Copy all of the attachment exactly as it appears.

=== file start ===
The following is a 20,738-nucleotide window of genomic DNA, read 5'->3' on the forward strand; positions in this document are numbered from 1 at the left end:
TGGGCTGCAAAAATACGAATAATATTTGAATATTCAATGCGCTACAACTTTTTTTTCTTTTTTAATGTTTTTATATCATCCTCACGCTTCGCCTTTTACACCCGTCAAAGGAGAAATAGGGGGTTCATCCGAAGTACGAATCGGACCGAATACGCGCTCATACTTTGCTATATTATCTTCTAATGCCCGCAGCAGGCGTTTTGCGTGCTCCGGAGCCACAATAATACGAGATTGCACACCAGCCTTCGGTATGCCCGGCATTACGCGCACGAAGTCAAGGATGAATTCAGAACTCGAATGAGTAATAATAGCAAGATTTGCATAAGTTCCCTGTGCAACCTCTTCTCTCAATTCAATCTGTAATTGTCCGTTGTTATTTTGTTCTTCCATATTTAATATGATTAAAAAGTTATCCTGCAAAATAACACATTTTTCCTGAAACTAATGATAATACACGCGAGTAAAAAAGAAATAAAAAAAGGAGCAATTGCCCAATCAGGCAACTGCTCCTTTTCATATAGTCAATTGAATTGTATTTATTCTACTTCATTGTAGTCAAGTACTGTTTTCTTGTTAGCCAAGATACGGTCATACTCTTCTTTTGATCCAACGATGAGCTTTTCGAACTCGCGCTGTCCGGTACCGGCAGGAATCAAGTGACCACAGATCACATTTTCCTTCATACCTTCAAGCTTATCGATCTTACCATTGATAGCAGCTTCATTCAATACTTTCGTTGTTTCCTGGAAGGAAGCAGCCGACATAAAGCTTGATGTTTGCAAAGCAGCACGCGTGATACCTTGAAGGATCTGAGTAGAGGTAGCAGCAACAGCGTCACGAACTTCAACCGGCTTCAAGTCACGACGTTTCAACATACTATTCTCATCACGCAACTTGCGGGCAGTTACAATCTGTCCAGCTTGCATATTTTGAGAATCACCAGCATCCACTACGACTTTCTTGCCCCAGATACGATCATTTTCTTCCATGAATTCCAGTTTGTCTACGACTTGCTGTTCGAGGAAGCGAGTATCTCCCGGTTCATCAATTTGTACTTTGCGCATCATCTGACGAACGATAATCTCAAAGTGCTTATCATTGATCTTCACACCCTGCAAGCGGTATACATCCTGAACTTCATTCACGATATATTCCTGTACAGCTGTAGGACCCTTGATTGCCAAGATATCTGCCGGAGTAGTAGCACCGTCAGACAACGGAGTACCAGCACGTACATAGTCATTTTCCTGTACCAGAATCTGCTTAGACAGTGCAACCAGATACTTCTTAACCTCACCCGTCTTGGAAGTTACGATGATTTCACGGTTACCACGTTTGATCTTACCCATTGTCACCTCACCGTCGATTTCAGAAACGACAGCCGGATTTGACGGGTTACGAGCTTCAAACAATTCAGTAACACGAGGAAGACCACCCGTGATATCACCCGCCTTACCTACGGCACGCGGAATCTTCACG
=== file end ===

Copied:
The following is a 20,738-nucleotide window of genomic DNA, read 5'->3' on the forward strand; positions in this document are numbered from 1 at the left end:
TGGGCTGCAAAAATACGAATAATATTTGAATATTCAATGCGCTACAACTTTTTTTTCTTTTTTAATGTTTTTATATCATCCTCACGCTTCGCCTTTTACACCCGTCAAAGGAGAAATAGGGGGTTCATCCGAAGTACGAATCGGACCGAATACGCGCTCATACTTTGCTATATTATCTTCTAATGCCCGCAGCAGGCGTTTTGCGTGCTCCGGAGCCACAATAATACGAGATTGCACACCAGCCTTCGGTATGCCCGGCATTACGCGCACGAAGTCAAGGATGAATTCAGAACTCGAATGAGTAATAATAGCAAGATTTGCATAAGTTCCCTGTGCAACCTCTTCTCTCAATTCAATCTGTAATTGTCCGTTGTTATTTTGTTCTTCCATATTTAATATGATTAAAAAGTTATCCTGCAAAATAACACATTTTTCCTGAAACTAATGATAATACACGCGAGTAAAAAAGAAATAAAAAAAGGAGCAATTGCCCAATCAGGCAACTGCTCCTTTTCATATAGTCAATTGAATTGTATTTATTCTACTTCATTGTAGTCAAGTACTGTTTTCTTGTTAGCCAAGATACGGTCATACTCTTCTTTTGATCCAACGATGAGCTTTTCGAACTCGCGCTGTCCGGTACCGGCAGGAATCAAGTGACCACAGATCACATTTTCCTTCATACCTTCAAGCTTATCGATCTTACCATTGATAGCAGCTTCATTCAATACTTTCGTTGTTTCCTGGAAGGAAGCAGCCGACATAAAGCTTGATGTTTGCAAAGCAGCACGCGTGATACCTTGAAGGATCTGAGTAGAGGTAGCAGCAACAGCGTCACGAACTTCAACCGGCTTCAAGTCACGACGTTTCAACATACTATTCTCATCACGCAACTTGCGGGCAGTTACAATCTGTCCAGCTTGCATATTTTGAGAATCACCAGCATCCACTACGACTTTCTTGCCCCAGATACGATCATTTTCTTCCATGAATTCCAGTTTGTCTACGACTTGCTGTTCGAGGAAGCGAGTATCTCCCGGTTCATCAATTTGTACTTTGCGCATCATCTGACGAACGATAATCTCAAAGTGCTTATCATTGATCTTCACACCCTGCAAGCGGTATACATCCTGAACTTCATTCACGATATATTCCTGTACAGCTGTAGGACCCTTGATTGCCAAGATATCTGCCGGAGTAGTAGCACCGTCAGACAACGGAGTACCAGCACGTACATAGTCATTTTCCTGTACCAGAATCTGCTTAGACAGTGCAACCAGATACTTCTTAACCTCACCCGTCTTGGAAGTTACGATGATTTCACGGTTACCACGTTTGATCTTACCCATTGTCACCTCACCGTCGATTTCAGAAACGACAGCCGGATTTGACGGGTTACGAGCTTCAAACAATTCAGTAACACGAGGAAGACCACCCGTGATATCACCCGCCTTACCTACGGCACGCGGAATCTTCACG